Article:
SXSW 2017: “Song to Song” Review by Ashley Menzel

SXSW 2017 Review: Song to Song 

So we kicked off SXSW 2017 with probably one of the most anticipated films of the entire festival. Directed by Terrence Malick, starring Ryan Gosling, Michael Fassbender, Rooney Mara, Cate Blanchett, and Natalie Portman, this was sure to be a fantastic film. Boy, oh boy, was I wrong. It’s not that the performances were bad because in fact alone they were pretty great, but it was the lack of story and misguided direction coupled with a few other issues that made Song to Song a long and tedious drawn out film and a sad way to start off SXSW.

Like I said, the stars of the film are ALL Oscar-nominated actors and actresses, so I expected a great film. The performances from them were not bad but rather just lost in the meandering storytelling and lack of direction. The story doesn’t go in a particular direction, and some events are muddled and its hard to tell whether you are watching a memory or something happening in real time. This makes the film incredibly trying.

The cinematography is impressive. There is a lot of shaky cam use and a POV type quality to much of the shots. It adds a unique perspective to the film, but the length detracts from that. There is a lot of repetitive imagery which again adds to the monotony of the film. If I had to see another person look out another freakin’ window, I was going to push them out of it. My Halloween costume this year will be me dressed as Rooney Mara wrapping myself in a curtain. The disappointing part about the film is that Terrence Malick obviously has a great eye for beauty. Some of the shots are just stunning with beautiful colorful imagery. It shows Austin in a majestic light.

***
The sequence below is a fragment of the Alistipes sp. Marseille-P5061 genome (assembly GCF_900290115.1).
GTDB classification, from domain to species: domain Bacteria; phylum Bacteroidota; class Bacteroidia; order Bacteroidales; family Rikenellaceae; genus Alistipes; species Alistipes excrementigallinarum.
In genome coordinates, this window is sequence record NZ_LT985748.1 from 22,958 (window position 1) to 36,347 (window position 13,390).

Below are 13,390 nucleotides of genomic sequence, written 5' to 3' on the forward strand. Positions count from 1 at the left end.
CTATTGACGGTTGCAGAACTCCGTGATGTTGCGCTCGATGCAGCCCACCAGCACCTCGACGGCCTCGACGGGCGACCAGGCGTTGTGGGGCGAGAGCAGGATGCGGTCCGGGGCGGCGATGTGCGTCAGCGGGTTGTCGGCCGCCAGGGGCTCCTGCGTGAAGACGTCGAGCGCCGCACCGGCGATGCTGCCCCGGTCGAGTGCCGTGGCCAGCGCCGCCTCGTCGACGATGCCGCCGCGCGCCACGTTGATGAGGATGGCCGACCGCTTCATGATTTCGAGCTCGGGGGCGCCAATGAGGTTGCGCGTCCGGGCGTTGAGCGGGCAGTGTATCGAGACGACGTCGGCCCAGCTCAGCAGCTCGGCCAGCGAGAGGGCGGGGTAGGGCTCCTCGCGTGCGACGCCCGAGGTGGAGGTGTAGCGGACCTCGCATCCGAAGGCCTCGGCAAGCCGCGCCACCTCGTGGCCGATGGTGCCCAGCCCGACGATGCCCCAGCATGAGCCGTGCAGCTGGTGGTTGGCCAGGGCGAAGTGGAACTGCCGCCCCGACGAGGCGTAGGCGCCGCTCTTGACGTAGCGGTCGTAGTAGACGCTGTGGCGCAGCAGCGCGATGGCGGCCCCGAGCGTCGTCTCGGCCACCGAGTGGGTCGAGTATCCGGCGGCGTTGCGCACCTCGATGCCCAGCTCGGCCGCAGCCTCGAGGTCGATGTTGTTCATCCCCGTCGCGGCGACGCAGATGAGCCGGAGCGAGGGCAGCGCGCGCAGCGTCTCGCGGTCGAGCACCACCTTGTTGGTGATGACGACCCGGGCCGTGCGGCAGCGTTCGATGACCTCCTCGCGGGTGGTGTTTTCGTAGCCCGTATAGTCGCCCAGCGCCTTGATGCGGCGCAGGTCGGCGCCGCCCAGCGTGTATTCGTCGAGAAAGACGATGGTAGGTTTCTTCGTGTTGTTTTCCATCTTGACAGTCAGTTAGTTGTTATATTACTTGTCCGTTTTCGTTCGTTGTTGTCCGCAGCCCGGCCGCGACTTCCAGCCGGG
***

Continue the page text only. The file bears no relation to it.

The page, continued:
Another incredibly distracting part of the film is the fact that we hardly ever hear the characters speak to each other. Almost the entire film is done in voice over from all the various characters. You don’t even get a signal that it is another character speaking, so you better know all these actors’ and actresses’ voices. There are a few moments where I couldn’t tell if Mara was speaking or Portman.

A visual smorgasbord of striking imagery of Austin, a stellar cast, and enchanting music did next to nothing to save this meandering storyline. Unlikeable and unrelatable characters and the repetitive nature will lull the audience to sleep. Song to Song is, unfortunately, a hugely disappointing way to kick off a film festival.

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